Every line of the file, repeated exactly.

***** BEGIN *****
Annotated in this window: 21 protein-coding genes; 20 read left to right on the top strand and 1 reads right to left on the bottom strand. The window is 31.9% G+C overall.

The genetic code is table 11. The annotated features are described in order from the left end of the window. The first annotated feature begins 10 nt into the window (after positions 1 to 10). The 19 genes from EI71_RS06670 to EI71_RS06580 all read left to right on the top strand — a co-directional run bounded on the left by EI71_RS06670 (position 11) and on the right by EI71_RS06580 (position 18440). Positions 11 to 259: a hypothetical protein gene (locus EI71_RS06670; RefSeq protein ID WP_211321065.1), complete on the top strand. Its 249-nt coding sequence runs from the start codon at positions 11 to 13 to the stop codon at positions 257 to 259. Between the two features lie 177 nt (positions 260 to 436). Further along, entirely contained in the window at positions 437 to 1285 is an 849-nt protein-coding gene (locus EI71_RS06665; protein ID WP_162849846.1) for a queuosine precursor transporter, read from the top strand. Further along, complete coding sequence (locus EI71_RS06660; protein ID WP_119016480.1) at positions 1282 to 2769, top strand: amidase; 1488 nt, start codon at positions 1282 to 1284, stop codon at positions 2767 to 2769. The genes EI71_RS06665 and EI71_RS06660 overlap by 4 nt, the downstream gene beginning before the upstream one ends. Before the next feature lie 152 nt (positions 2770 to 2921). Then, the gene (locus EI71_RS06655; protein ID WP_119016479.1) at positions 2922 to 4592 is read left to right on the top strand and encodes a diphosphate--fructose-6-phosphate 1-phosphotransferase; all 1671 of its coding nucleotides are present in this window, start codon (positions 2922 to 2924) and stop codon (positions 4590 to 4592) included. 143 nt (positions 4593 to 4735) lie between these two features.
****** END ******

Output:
Annotated in this window: 21 protein-coding genes; 20 read left to right on the top strand and 1 reads right to left on the bottom strand. The window is 31.9% G+C overall.

The genetic code is table 11. The annotated features are described in order from the left end of the window. The first annotated feature begins 10 nt into the window (after positions 1 to 10). The 19 genes from EI71_RS06670 to EI71_RS06580 all read left to right on the top strand — a co-directional run bounded on the left by EI71_RS06670 (position 11) and on the right by EI71_RS06580 (position 18440). Positions 11 to 259: a hypothetical protein gene (locus EI71_RS06670; RefSeq protein ID WP_211321065.1), complete on the top strand. Its 249-nt coding sequence runs from the start codon at positions 11 to 13 to the stop codon at positions 257 to 259. Between the two features lie 177 nt (positions 260 to 436). Further along, entirely contained in the window at positions 437 to 1285 is an 849-nt protein-coding gene (locus EI71_RS06665; protein ID WP_162849846.1) for a queuosine precursor transporter, read from the top strand. Further along, complete coding sequence (locus EI71_RS06660; protein ID WP_119016480.1) at positions 1282 to 2769, top strand: amidase; 1488 nt, start codon at positions 1282 to 1284, stop codon at positions 2767 to 2769. The genes EI71_RS06665 and EI71_RS06660 overlap by 4 nt, the downstream gene beginning before the upstream one ends. Before the next feature lie 152 nt (positions 2770 to 2921). Then, the gene (locus EI71_RS06655; protein ID WP_119016479.1) at positions 2922 to 4592 is read left to right on the top strand and encodes a diphosphate--fructose-6-phosphate 1-phosphotransferase; all 1671 of its coding nucleotides are present in this window, start codon (positions 2922 to 2924) and stop codon (positions 4590 to 4592) included. 143 nt (positions 4593 to 4735) lie between these two features.